Robert Louis Stevenson’s poem about the Wind (in Astana)

Yesterday I should have googled the poem by Robert Louis Stevenson to make sure I got it right.  Turns out the poem I featured yesterday was only the last of three stanzas. However, what I wrote applies specifically to Astana winds.  The first stanza  is rather dated about women’s skirts rustling, but it still makes for a good read when you consider that in about 4-5 months people will be putting their kites into the wind.  That reminds me that we should watch the movie “Kite Runner” again.  Ken and I watched “Letters to Juliet” last night with not even getting close to midnight. We kissed each other goodnight around 10 p.m. and lights out. The new year of 2011 turned up happy with more snow and WIND!!!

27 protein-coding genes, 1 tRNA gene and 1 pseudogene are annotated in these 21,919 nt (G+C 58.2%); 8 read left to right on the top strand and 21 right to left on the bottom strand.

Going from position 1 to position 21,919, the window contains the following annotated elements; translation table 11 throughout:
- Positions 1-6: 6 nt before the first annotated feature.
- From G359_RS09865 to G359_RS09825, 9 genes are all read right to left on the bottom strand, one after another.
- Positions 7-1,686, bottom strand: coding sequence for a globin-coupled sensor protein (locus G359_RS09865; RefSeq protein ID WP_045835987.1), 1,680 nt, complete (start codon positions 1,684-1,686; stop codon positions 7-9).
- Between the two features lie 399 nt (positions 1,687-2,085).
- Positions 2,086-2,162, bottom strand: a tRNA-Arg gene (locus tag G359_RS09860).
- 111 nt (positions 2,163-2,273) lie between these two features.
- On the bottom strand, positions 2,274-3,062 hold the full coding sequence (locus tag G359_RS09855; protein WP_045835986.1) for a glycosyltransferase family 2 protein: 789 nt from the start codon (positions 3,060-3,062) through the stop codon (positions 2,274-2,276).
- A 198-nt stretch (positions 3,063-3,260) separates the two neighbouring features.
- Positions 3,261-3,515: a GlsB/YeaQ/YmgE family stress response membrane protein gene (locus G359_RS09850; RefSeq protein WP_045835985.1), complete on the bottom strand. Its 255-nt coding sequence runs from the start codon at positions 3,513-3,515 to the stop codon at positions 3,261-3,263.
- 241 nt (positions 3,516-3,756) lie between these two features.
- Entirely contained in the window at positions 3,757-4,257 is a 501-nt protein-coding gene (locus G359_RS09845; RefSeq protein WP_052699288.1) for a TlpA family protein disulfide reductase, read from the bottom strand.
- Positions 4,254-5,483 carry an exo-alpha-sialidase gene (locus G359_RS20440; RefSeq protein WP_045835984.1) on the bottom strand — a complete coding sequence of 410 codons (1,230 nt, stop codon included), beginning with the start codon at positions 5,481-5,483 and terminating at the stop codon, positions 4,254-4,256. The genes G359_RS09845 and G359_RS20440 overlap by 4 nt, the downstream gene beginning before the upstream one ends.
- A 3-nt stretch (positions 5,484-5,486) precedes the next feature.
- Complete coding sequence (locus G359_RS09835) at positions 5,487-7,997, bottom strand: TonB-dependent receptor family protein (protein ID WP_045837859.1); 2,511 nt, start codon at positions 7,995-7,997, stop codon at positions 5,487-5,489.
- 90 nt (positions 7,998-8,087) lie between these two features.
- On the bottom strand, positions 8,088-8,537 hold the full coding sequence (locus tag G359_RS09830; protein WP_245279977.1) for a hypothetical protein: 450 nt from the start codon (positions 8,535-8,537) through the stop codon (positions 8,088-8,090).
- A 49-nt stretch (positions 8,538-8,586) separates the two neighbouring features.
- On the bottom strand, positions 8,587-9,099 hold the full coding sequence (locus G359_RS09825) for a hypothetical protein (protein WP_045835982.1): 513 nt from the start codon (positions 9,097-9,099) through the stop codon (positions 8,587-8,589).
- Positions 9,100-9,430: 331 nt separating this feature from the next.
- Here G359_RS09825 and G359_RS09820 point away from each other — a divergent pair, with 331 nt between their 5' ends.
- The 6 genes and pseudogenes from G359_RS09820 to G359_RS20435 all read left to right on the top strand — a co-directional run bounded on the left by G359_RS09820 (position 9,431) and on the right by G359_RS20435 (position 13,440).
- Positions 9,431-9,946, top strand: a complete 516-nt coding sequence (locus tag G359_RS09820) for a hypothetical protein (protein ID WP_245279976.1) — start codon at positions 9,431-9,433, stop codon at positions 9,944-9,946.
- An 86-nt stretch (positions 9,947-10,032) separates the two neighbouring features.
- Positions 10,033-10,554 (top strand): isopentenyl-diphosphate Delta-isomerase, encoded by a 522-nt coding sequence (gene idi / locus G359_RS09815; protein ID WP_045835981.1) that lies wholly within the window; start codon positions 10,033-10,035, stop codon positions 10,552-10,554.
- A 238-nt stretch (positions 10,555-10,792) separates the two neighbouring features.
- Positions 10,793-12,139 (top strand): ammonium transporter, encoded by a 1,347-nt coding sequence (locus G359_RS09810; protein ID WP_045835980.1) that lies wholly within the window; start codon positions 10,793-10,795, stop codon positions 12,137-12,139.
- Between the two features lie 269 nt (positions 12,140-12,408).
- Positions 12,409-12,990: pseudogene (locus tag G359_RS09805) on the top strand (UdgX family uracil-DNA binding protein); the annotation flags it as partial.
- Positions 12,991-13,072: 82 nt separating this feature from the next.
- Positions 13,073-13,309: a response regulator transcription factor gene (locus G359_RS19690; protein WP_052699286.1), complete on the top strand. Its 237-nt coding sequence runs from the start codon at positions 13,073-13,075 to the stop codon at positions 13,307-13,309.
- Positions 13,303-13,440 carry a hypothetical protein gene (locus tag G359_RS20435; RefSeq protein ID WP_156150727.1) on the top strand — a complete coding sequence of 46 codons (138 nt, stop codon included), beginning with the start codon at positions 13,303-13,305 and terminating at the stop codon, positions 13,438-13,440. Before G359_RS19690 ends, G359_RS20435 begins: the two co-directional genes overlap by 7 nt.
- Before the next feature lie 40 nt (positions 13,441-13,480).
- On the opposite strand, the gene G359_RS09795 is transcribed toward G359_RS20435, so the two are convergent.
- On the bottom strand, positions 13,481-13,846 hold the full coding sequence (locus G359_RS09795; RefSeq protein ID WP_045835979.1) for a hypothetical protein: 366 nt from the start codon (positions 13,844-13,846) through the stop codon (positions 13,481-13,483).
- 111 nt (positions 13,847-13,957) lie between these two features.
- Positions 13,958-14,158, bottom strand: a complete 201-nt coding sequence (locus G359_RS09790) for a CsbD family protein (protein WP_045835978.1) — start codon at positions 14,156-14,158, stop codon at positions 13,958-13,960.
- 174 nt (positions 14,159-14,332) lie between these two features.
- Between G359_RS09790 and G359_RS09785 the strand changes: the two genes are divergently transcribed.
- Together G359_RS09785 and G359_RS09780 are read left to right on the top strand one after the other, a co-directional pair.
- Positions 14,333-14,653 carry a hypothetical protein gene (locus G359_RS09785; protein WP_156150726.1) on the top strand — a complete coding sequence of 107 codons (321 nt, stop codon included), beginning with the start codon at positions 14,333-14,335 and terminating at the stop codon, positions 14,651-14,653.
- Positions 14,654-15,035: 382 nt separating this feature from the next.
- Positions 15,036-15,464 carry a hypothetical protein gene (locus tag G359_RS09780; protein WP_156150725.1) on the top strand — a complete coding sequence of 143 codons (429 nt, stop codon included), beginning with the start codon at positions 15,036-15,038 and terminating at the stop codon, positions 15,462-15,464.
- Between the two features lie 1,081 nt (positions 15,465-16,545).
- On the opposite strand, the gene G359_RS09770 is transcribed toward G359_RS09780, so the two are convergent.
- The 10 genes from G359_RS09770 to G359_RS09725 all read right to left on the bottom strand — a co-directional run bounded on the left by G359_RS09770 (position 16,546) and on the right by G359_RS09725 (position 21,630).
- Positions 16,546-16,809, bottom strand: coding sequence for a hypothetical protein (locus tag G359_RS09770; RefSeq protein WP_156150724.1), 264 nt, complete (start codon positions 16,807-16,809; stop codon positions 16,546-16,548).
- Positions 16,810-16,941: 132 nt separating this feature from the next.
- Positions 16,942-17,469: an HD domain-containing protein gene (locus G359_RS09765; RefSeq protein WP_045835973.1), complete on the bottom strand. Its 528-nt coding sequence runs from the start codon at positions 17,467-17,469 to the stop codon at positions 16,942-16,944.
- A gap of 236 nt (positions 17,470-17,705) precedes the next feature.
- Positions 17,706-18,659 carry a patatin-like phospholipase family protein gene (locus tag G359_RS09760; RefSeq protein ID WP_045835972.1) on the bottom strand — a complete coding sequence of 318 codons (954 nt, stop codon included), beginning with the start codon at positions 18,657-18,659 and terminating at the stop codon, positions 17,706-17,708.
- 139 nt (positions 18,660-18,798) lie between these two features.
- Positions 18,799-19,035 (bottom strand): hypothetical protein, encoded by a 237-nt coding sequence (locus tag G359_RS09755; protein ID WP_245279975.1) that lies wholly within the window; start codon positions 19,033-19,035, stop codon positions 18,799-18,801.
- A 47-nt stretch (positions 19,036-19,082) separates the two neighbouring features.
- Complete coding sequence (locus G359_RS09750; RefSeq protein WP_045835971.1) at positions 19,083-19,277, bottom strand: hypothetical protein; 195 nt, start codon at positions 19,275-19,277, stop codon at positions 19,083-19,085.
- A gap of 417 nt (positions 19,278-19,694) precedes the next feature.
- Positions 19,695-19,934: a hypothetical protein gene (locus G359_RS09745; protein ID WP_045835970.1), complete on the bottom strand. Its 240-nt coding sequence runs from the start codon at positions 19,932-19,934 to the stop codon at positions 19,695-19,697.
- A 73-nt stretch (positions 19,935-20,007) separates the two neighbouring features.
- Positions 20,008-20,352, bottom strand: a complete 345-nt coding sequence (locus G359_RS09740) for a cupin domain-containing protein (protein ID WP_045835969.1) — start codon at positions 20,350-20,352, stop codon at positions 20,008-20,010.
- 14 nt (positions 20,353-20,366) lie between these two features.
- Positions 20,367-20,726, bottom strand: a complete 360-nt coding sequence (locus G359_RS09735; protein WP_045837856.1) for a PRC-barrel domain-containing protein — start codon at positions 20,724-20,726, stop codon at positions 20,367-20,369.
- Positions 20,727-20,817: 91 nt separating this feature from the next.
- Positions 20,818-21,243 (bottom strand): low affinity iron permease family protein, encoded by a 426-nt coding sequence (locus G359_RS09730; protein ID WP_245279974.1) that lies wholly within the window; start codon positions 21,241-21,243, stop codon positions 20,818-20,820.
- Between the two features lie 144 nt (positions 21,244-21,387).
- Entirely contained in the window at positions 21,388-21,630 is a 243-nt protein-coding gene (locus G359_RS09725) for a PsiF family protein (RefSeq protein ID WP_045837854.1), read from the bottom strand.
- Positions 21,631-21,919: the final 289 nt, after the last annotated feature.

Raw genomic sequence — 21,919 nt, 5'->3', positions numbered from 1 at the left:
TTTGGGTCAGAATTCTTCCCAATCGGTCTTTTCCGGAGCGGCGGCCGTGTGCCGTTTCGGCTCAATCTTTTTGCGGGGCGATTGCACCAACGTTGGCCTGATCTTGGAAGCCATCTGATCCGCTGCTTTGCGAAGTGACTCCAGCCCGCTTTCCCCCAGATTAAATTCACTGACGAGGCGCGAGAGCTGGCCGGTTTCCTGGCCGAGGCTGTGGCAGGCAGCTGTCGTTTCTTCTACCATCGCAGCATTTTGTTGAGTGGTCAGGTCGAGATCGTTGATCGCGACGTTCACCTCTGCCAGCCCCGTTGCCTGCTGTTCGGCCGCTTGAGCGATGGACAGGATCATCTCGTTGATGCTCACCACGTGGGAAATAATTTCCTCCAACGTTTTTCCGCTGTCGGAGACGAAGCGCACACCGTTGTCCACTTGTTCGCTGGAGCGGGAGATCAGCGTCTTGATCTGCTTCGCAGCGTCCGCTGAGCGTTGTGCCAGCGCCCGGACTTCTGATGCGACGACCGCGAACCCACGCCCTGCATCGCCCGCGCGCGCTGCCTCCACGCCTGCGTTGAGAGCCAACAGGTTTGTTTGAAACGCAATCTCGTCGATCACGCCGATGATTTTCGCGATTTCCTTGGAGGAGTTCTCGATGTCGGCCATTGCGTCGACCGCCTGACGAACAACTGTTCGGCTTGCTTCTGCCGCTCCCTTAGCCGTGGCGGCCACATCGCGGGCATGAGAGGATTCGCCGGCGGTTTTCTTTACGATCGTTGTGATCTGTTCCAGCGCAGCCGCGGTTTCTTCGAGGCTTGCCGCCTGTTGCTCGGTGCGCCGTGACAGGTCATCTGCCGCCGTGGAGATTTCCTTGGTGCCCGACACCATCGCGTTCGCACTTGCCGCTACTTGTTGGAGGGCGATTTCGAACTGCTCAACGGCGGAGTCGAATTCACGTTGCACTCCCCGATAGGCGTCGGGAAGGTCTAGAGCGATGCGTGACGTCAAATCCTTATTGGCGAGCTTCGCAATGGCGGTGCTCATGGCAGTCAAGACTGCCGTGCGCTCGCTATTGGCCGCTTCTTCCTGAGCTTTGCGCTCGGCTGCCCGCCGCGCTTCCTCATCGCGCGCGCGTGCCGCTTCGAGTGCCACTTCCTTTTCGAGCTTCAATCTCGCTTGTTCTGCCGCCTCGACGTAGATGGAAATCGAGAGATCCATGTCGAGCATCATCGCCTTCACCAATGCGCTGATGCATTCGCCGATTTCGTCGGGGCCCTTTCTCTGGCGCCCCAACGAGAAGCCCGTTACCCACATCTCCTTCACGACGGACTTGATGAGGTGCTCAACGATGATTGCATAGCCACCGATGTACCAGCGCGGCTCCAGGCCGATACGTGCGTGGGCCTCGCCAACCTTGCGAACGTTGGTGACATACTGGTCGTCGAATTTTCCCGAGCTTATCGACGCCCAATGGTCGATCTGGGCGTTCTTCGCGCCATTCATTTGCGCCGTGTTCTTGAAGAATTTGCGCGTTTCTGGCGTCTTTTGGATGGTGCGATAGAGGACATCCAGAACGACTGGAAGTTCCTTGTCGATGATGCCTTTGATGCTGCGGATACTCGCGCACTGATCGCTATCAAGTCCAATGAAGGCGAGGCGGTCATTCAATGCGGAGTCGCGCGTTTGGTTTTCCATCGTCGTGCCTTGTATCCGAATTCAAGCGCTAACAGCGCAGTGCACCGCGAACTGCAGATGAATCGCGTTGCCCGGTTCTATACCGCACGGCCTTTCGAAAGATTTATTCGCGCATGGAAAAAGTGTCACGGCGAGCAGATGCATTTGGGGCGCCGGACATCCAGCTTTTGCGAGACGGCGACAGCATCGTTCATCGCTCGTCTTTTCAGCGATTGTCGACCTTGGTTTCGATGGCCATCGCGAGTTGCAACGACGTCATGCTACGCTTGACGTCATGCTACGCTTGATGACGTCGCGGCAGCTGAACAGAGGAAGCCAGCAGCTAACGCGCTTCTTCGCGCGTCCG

The following is the complete Stevenson poem which he wrote for a children’s poetry book. He must have lived in Astana or in northwestern Minnesota (how else would he know to write something so descriptive?)  Titled simply “The Wind.”

I saw you toss the kites on high
And blow the birds about the sky;
And all around I heard you pass,
Like ladies' skirts across the grass--
     O wind, a-blowing all day long,
     O wind, that sings so loud a song!

I saw the different things you did,
But always you yourself you hid.
I felt you push, I heard you call,
I could not see yourself at all--
     O wind, a-blowing all day long,
     O wind, that sings so loud a song!

O you that are so strong and cold,
O blower, are you young or old?
Are you a beast of field and tree,
Or just a stronger child than me?
     O wind, a-blowing all day long,
     O wind, that sings so loud a song!

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